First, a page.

the swallowed grain
takes you through the dreams
of another night,
the deer meat becomes hands
strong enough to work.
– from “Inside,” by Linda Hogan
Outside the birds are already waking up, even though the sun isn’t up yet. My body is sore from a weekend working in the garden — we got ourselves connected and grounded and rooted over these long, warm days.
Write in the notebook, take care of the dog, get the day’s bread ready, work in the garden, be with the child. How is this not the work we’re supposed to be doing? All the rest is about making money to pay rent. All the rest is about living under capitalism.
(In this series of posts about radical self care and/through major life change, I am finally taking some time to find the words for what I’ve been dealing with over the last month, since the birth of my nephew. I am thinking about how and why we choose to survive and how much effort is involved, how and why we choose to take care of ourselves, and how to allow ourselves to walk with all that life throws at us with even a modicum of grace and celebration.)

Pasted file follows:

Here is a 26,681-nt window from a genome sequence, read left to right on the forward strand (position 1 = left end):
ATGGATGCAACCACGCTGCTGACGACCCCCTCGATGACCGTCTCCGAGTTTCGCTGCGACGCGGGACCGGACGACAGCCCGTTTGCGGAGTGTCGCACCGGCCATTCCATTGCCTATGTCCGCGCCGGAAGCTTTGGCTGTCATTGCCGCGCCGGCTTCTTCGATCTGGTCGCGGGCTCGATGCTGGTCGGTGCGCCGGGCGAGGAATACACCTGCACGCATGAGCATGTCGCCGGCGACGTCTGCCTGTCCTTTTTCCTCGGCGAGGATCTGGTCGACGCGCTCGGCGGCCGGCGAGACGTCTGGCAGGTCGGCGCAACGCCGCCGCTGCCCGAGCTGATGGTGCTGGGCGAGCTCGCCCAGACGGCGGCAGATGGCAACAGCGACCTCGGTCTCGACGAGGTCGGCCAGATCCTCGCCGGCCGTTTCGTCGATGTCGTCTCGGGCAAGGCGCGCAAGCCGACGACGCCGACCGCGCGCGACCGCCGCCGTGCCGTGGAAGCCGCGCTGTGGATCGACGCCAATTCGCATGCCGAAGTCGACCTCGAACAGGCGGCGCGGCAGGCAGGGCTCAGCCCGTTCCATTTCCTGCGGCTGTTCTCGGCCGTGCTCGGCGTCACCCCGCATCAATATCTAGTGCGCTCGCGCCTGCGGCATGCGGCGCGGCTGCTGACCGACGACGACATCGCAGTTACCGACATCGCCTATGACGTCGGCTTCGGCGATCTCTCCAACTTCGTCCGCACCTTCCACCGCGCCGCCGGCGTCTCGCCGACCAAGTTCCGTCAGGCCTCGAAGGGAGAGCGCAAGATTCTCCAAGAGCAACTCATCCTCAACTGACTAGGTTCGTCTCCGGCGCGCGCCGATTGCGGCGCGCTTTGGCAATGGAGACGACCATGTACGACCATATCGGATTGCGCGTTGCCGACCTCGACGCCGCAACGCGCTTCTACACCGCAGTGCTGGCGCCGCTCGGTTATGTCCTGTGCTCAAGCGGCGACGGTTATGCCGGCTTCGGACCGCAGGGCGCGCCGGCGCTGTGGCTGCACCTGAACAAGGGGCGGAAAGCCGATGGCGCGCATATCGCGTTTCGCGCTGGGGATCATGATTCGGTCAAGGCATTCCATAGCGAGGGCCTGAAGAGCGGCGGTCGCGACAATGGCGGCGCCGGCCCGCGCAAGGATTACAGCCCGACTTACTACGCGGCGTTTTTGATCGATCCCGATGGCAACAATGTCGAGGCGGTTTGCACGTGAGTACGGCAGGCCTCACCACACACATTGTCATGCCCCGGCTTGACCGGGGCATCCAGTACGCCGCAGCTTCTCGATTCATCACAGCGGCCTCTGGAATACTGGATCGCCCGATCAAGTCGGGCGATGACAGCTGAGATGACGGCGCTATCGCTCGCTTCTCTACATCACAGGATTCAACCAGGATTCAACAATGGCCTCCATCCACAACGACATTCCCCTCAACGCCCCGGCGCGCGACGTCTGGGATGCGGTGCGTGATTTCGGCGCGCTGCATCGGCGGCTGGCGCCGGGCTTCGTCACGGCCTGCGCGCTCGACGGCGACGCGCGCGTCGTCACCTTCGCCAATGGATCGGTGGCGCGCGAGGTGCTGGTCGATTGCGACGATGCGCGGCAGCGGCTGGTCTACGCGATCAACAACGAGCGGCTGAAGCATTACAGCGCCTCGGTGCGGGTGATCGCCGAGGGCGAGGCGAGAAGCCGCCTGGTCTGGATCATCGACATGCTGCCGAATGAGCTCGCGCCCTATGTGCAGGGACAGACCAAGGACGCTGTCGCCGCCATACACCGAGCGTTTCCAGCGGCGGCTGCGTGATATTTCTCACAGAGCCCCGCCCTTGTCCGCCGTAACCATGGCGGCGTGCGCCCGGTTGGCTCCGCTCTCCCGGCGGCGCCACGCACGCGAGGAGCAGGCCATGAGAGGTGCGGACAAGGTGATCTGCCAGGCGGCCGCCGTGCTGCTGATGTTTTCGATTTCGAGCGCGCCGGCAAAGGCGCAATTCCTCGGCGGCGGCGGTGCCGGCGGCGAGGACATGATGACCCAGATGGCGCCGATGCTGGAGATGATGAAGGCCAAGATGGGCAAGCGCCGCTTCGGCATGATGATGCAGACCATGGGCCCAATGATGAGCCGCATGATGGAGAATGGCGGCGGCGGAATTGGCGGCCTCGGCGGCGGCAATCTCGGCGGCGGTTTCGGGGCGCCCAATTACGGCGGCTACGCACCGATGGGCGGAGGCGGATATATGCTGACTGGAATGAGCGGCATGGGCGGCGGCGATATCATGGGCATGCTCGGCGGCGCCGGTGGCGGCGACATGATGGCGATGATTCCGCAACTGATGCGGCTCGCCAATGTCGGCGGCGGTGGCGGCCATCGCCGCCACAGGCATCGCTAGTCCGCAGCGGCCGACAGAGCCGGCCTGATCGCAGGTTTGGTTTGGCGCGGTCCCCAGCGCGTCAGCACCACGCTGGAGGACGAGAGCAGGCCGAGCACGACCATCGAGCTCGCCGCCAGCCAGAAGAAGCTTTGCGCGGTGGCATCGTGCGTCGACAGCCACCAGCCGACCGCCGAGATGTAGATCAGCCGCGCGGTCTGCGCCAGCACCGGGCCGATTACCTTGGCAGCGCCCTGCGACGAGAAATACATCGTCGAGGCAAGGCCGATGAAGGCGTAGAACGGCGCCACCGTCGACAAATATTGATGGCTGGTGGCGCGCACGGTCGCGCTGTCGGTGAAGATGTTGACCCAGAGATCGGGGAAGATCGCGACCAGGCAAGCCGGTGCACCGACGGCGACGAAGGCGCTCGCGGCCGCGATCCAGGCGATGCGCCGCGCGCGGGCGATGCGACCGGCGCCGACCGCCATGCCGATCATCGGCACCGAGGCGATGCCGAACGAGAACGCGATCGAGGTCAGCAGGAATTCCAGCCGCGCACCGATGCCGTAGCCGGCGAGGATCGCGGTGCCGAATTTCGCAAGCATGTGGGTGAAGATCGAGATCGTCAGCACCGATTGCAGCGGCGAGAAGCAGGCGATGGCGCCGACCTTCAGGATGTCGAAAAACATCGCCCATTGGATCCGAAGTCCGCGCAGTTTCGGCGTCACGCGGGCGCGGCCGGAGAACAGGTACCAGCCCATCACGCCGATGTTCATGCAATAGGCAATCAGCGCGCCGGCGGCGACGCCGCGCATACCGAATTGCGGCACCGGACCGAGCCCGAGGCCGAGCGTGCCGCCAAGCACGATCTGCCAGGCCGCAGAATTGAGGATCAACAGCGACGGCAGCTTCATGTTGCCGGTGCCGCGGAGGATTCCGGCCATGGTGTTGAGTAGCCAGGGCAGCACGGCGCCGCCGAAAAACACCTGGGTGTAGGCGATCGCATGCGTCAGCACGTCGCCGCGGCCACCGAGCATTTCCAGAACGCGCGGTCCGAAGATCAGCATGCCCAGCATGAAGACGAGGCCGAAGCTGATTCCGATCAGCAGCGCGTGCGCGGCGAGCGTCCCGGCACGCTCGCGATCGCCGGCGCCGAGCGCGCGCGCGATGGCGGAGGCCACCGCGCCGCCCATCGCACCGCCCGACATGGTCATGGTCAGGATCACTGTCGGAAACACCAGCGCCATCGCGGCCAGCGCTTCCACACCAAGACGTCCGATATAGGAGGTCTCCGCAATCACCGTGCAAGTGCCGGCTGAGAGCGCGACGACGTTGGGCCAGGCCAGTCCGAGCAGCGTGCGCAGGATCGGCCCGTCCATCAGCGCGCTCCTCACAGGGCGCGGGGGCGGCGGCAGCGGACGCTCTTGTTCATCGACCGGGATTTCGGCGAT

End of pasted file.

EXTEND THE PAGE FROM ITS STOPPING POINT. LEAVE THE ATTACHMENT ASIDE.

I remember they said it would be hard. I scramble
Oakland graffiti of Assata’s Affirmation
I believe in living.
I believe in the spectrum
of Beta days and Gamma people.
I believe in sunshine.
In windmills and waterfalls,
tricycles and rocking chairs.
And i believe that seeds grow into sprouts.
And sprouts grow into trees.
I believe in the magic of the hands.
And in the wisdom of the eyes.
I believe in rain and tears.
And in the blood of infinity.
I believe in life.